- MLA-S in a garden (Fig.9). Here I used two reference antennas: one was my MLA design, with loop diameter of 1.3 m, for 7, 10 and 14 Mhz, with +/- 9 kHz band width for SWR 2. The other was an „inverted V“ dipole for 7 Mhz, with the top at 11 m height. MLA-S was again located on a tripod at 1.35 m height. Local conditions for 7 Mhz were at the test time not perfect for QRP operation, there was a lot of interference, so I made only one QSO to Italy, with 20 W SSB. I could, however, compare received 18 signals from the three antennas (stations in Italy, Slovenia, Netherland and Germany). At 7 Mhz, the signal from MLA-S was 12 to 24 dB weaker (average 15 dB) against the dipole. My larger MLA was 6 dB better than MLA-S at 7 Mhz, but it was 6 dB worse than MLA-S at 14 Mhz.
The MLA-S is a folding antenna, extremely light-weight and easily transportable. The cost for its small size and an increased resistance of the main loop due to the PL connectors used for an easy disassembly is a poorer performance than that of larger MLAs. On the other hand, after a proper tuning at some frequency it may be mis-tuned without any deterioration of SWR. This is an avantage in an outdoor operation with a manual tuning. The reproducibility of tuning is so good that after pre-tuning at home (tuning capacitor and jumper, FCL position) the user can go in the field without a precise SWR meter. Some fine tuning at the spot can be done only by a SWR indicator like in the FT817. MLA-S can be operated even hanging on a tree branch.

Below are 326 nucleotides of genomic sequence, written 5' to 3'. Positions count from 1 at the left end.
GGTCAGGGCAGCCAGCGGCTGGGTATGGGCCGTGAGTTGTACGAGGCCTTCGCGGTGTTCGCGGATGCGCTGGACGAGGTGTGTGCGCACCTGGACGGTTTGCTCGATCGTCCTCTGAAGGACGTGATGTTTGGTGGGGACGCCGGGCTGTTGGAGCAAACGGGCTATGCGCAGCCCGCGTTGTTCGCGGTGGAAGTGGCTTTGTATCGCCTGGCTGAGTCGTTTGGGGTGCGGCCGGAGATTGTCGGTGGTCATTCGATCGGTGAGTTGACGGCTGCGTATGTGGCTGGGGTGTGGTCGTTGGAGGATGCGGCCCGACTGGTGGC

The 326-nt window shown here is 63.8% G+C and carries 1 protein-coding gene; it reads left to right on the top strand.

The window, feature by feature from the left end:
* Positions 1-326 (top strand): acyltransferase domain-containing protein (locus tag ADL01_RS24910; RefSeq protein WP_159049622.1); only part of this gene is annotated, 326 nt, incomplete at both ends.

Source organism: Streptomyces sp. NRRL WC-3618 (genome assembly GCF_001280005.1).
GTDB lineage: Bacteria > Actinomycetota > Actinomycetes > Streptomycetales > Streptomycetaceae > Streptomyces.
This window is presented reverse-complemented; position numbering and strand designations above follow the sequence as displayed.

While MLA-S has been designed as a compromise to be used in QRP portable operations, it is also well suited for use on balconies. It has a small size almost clandestine, so nobody around is disturbed. The maximum input power of 30 W is quite high for such use.
Along with the authors of  I would like to point out that the antenna should be tuned under a low power, and stay away from it at 5W.
In a suitable location, MLA-S performed almost equally well on a open veranda as it did on a flat roof at 14 Mhz. Its performance cannot be equalled with full-size dipoles or directional antennas like Yagi. With its small size its versatility over the full SW range is fascinating as well as it is easy to switch to another frequency range.
Operation testing was done by telegraph (CW) mode on 7 and 14 Mhz bands, and the results were quite impressive (DX 6400 km). Those who favor digital modes with a high redundance (WSPR- now FT8) can use a low power and antenna small size to achieve communication over larger distances than I did by telegraph.
I wish all owners a lot of nice QSOs and good experience!
Jirka, OK1CJN, e-mail firstname.lastname@example.org
Translation: Jiří Polívka - OK1-5037
 O.Burger, M,Dvorský, Magnetic Loop Antennas, Slightly Different Each Time, V-th edition, Ostrava, April 2020, ISBN 978-80-270-6978-3